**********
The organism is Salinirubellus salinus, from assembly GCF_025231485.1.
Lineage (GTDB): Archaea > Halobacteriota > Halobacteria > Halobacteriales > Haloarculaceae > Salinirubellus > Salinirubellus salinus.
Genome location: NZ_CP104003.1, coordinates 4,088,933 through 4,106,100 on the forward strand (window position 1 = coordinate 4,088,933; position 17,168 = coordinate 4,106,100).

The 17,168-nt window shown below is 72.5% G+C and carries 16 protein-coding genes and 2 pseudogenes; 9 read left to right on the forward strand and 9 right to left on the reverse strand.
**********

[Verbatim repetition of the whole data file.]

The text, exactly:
The organism is Salinirubellus salinus, from assembly GCF_025231485.1.
Lineage (GTDB): Archaea > Halobacteriota > Halobacteria > Halobacteriales > Haloarculaceae > Salinirubellus > Salinirubellus salinus.
Genome location: NZ_CP104003.1, coordinates 4,088,933 through 4,106,100 on the forward strand (window position 1 = coordinate 4,088,933; position 17,168 = coordinate 4,106,100).

The 17,168-nt window shown below is 72.5% G+C and carries 16 protein-coding genes and 2 pseudogenes; 9 read left to right on the forward strand and 9 right to left on the reverse strand.